The Risk-Reward Balance Of Domestic Asset Protection Trusts
In asset protection planning, not all trust instruments are created equal. For example, living trusts and other self-settled trusts, while excellent estate planning devices, are generally useless when it comes to asset protection planning. That is because a trustor of a living trust retains the power to revoke the trust thereby allowing the trustor’s creditors to reach the assets of the trust and trustors of living trusts are also the primary, if not sole, beneficiary of the trust rendering any potential protection of the trust’s spendthrift clause null and void. So then, what types of trusts are effective in asset protection planning? Most people assume that in order for it to be effective the trust has to be offshore. While foreign trusts (trusts domiciled in foreign jurisdictions), especially those of the Cook Islands, Nevis and St. Vincent, are effective mechanisms for asset protection planning, a person does not have to fly to a tropical island to set up an effective asset protection trust—several states have effective Domestic Asset Protection Trusts (“DAPT’s”).
Most people concerned with asset protection planning look to protect their own assets and are usually not the beneficiaries of existing trusts (with the exception of inherited family wealth). Consequently, the majority of trusts used in asset protection planning are self-settled. However, the majority of states, including California, have strong doctrines of merger (the rule that says if a debtor holds all equitable interest of the trust through their capacity as beneficiary and all legal interest through their capacity as trustee, then the trust is disregarded from a creditor perspective) and limited anti-merger statutes. Several states buck that trend and now allow self-settled trusts to afford their trustors the protection of spendthrift clauses. Currently that list includes Alaska, Delaware, Nevada, Missouri, and Rhode Island.
A DAPT in one of these jurisdictions must comply with the following requirements: 1) be irrevocable and have a spendthrift clause, 2) at least one resident trustee must be appointed, 3) some administration of the trust must be conducted in-state, and 4) the trustor cannot act as trustee. DAPT are a perfect solution for someone who wishes to engage in asset protection planning and is a resident of one of the jurisdictions mentioned above. But if the person resides outside of one of those jurisdictions, the application of a DAPT becomes much trickier.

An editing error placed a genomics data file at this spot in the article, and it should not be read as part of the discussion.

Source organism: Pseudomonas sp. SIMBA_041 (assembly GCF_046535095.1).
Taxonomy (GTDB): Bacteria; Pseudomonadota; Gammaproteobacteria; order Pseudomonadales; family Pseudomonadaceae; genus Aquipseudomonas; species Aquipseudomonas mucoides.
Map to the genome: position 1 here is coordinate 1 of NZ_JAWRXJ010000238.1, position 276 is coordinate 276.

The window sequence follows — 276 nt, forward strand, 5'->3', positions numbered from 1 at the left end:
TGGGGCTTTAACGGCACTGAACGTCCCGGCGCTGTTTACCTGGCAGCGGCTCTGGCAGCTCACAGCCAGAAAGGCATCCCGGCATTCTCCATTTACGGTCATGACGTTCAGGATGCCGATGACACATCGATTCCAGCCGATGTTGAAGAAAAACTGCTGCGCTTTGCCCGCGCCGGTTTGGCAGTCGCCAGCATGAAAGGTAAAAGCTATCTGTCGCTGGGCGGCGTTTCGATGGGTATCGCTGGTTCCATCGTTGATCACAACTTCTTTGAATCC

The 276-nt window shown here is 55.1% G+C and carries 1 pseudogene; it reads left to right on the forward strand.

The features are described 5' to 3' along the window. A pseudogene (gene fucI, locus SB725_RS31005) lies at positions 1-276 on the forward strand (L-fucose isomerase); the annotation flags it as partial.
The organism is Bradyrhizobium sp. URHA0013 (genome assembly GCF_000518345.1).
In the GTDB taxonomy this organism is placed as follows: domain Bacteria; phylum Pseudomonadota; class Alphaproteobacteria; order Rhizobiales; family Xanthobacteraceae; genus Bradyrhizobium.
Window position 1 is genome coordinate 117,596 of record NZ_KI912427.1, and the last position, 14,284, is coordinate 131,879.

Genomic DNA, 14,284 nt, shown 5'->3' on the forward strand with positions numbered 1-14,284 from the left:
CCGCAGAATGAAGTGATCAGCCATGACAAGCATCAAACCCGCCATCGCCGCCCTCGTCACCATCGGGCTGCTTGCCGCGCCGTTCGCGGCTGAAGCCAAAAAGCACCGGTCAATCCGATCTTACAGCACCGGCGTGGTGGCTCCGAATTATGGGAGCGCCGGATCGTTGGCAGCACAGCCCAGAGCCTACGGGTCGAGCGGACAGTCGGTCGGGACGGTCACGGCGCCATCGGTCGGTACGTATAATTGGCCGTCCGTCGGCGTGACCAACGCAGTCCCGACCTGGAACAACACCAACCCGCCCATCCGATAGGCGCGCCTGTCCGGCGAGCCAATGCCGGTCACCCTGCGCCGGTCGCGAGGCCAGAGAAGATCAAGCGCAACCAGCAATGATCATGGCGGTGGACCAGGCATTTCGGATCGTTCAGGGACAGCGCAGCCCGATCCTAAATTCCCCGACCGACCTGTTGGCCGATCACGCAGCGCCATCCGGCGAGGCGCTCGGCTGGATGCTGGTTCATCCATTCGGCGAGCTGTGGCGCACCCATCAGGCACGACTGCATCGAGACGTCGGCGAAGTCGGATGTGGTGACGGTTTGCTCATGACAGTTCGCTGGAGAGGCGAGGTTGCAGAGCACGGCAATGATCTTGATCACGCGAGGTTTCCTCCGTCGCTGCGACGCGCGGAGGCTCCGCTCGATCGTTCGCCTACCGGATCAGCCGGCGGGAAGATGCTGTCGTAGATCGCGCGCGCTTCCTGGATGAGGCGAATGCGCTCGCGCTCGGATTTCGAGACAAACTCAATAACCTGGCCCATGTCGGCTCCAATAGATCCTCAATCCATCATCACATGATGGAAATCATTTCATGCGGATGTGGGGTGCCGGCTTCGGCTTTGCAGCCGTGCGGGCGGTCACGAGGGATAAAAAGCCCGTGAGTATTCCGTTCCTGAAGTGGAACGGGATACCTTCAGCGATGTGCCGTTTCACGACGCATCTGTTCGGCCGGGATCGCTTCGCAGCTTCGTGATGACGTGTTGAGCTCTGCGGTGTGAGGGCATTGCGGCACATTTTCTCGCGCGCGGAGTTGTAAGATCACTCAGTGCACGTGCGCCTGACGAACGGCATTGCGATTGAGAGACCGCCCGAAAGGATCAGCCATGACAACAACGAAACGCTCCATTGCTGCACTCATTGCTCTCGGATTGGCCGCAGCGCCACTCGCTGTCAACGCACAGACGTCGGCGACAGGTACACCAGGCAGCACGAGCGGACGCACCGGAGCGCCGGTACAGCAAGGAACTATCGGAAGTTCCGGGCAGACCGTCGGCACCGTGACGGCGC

Trusts are general governed by the laws of the jurisdiction that is designated by the trustor in the trust agreement as the governing jurisdiction, whether or not the trustor resides there or has any assets there. There are two exceptions to that rule: a) states will not recognize laws of sister states that violate their own public policy, and b) any real property owned by the trust is governed by the state in which that property is situated. Property owned by the DAPT may be saved from this problem by utilizing limited liability companies of the DAPT jurisdiction.
It is therefore possible that if a case involving a DAPT was litigated in California (or any other non-DAPT jurisdiction), that the court may not recognize the law of the DAPT jurisdiction as against its public policy and apply its own doctrine of merger. The Full Faith and Credit clause of the U.S. Constitution (which states that each state has to give full faith and credit to the laws of every other state) only exacerbates this problem because it also has an against public policy exception. By way of example, you could have a California creditor obtain a judgment against a Delaware trust because the California court disavowed the DAPT as against its public policy, but then have the judgment refused to be enforced in Delaware, because the courts there conclude that enforcement of such judgments violate its own public policy of protecting DAPTs.
This circular problem leads to two conclusions: use of a Domestic Asset Protection Trust for an individual who resides outside the jurisdiction of that trust, is a risk-reward balancing test and asset protection planning is a complicated process that requires legal advice of someone who not only knows the intricate nuances of all of the applicable tools but is well versed in the laws of various domestic jurisdictions.
— By Douglas M. Hanchar, Esq., Barnes Law
Douglas M. Hanchar is an associate attorney with Barnes Law, licensed to practice law in California.
The opinions expressed are those of the author and do not necessarily reflect the views of the firm, its clients, or any of its or their respective affiliates. This article is for general information purposes and is not intended to be and should not be taken as legal advice."
 Cal. Prob. Code § 18200.
 Cal. Prob. Code § 15304(a).
 Cook Islands International Trusts Act, 1984.
 Nevis International Exempt Trust Ordinance, 1994.
 Saint Vincent and the Grenadines International Trusts Act, 1996.
 Hill v. Conover (1961) 191 Cal.App.2d 171,180; Ammco Ornamental Iron, Inc. v. Wing (1994) 26 Cal.App.4th 409, 417
 Alaska Stat. § 34.40.110.
 12 Del. Code § 3572
 Nev. Rev. Stat. Ch. 166.
 Mo. Ann. Stat. § 428.005 et seq.
 R.I. Gen. Laws §§ 18-9.2.
 Rest. 2d Conf. of Laws § 273(b); Uniform Trust Law § 107(1).
 Rest. 2d conf. of Laws § 187, subd. (2); Washington Mutual Bank v. Superior Court (2001) 24 Cal.4th 906, 916-17.
 Rest. 2d conf. of Laws § 280
 U.S. Const., Art. IV, § 1.